However, the misnomer in this logic has consistently been to see Disaster relief and humanitarian assistance as being the appropriate areas in which to develop this functional approach.
In addition, to this sovereignty question, this collection indicates a significant number of limitations in the debates and discussions around the issues of cooperation. The first conceptual departure for these papers is the terminology of what counts as cooperation. This issue identifies three distinct types of interaction between states: coordination, cooperation and partnership. In the logic of Mitrany cooperation and coordination at functional levels may lead to political partnership, or the politics of partnering may run in parallel to these functions. However, as demonstrated in the papers herein, coordination may be the process through which states transfer or “export” the politically thorny issues and as a result, this coordinated action may not lead to further functional cooperation.
These papers conclude that in addition and perhaps more significantly, the types of activity and whether they are determined to be “strategic” or “political” play a role in determining whether the functional cooperation emerges. As noted above, areas of disaster relief, or humanitarian assistance, often grouped as being non-traditional security issues, are seen as “low-hanging fruit” for cooperation (particularly in Southeast Asia), however, as these responses require, engagement with host communities, rebuilding of communities, provision of basic subsistence materials for a group, and—in the context of decolonised states—these are inherently political activities. In contrast, the deployment of peacekeepers (fulfilling the same roles or functions) outside the region in the context in which authority for deployment is exported to an extra-regional body (in the form of the UN) reduces the political tensions for coordination and regional specialisation.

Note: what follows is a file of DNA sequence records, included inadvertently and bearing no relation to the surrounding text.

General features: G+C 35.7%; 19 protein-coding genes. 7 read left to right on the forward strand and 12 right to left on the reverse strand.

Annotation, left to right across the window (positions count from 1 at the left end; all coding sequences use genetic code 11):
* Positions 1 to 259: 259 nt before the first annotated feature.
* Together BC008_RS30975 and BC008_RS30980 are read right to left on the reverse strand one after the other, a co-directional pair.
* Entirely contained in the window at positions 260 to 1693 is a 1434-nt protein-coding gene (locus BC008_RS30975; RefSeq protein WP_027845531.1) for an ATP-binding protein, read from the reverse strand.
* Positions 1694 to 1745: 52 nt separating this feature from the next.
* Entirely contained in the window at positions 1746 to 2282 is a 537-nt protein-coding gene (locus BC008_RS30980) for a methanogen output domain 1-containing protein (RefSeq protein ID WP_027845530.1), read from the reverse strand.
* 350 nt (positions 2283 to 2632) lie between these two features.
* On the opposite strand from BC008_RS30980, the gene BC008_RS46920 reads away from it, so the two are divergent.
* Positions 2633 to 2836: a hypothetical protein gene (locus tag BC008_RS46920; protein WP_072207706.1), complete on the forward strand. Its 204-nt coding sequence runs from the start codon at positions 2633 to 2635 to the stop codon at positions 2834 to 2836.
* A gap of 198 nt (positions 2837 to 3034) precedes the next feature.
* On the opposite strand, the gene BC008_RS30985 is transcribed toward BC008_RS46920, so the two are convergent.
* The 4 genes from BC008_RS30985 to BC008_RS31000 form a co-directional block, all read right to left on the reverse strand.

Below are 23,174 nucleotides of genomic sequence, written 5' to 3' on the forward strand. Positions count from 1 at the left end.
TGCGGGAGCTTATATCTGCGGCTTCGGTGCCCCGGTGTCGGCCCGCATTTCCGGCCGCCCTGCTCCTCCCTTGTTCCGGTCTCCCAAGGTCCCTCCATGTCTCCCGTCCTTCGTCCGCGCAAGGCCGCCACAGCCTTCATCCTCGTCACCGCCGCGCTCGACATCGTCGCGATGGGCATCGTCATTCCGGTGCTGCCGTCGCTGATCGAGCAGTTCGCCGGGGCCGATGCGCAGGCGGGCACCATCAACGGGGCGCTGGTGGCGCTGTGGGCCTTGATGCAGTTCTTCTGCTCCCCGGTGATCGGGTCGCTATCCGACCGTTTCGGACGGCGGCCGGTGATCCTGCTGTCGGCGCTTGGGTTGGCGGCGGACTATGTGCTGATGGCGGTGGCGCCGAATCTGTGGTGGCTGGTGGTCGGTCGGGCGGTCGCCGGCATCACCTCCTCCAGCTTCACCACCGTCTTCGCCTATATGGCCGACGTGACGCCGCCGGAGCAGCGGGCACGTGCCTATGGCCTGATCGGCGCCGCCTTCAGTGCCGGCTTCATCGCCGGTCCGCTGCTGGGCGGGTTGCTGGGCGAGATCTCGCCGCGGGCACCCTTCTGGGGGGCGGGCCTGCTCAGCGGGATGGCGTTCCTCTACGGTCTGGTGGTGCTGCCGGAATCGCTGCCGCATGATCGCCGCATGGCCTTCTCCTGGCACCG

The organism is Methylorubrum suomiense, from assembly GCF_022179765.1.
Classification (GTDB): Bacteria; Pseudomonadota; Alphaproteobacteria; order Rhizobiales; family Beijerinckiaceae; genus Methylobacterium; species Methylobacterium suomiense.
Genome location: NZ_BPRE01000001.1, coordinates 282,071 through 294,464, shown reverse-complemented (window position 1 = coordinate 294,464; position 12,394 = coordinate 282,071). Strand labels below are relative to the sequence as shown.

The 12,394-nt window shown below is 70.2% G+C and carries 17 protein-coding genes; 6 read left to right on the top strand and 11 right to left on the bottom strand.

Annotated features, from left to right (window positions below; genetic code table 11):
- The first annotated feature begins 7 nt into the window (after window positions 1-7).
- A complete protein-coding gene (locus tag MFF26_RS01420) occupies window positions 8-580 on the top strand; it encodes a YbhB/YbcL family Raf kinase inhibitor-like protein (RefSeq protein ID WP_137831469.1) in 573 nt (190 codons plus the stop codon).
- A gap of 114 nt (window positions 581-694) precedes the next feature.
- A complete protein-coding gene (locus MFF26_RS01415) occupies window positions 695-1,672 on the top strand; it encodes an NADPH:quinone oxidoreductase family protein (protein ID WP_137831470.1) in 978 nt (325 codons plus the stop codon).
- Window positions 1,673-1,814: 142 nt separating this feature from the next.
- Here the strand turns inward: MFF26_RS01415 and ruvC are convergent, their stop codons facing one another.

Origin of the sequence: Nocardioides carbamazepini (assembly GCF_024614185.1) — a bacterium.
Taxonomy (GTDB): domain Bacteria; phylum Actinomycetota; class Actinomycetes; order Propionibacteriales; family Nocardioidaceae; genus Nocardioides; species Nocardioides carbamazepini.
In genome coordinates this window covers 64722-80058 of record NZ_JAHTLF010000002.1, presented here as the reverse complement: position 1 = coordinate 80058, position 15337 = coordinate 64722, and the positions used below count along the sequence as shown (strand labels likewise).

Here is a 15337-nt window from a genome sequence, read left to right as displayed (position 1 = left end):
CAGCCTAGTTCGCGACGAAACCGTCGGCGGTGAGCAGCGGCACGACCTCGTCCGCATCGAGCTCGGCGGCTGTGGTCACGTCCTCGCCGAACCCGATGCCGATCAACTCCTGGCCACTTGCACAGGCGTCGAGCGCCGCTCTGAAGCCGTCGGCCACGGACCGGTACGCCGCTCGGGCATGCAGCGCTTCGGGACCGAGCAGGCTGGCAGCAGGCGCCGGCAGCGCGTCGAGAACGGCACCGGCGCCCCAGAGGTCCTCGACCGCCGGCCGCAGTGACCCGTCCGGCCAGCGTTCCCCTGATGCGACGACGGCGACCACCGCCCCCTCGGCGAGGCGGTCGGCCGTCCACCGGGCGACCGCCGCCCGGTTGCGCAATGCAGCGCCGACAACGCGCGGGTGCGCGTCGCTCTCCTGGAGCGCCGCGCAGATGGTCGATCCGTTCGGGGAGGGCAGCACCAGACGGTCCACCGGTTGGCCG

Dr Catherine Jones is a lecturer at the University of St Andrews where she teaches on Northeast Asian international relations and the politics and development of Southeast Asia.
Dr Rikard Jalkebro is directing the Global Challenges Programme in the School of International Relations at the University of St Andrews and researches the juncture between the dynamics of peace processes and terrorism.
This is an extract from an article of the same name originally published in the Australian Journal of International Affairs and can be viewed here.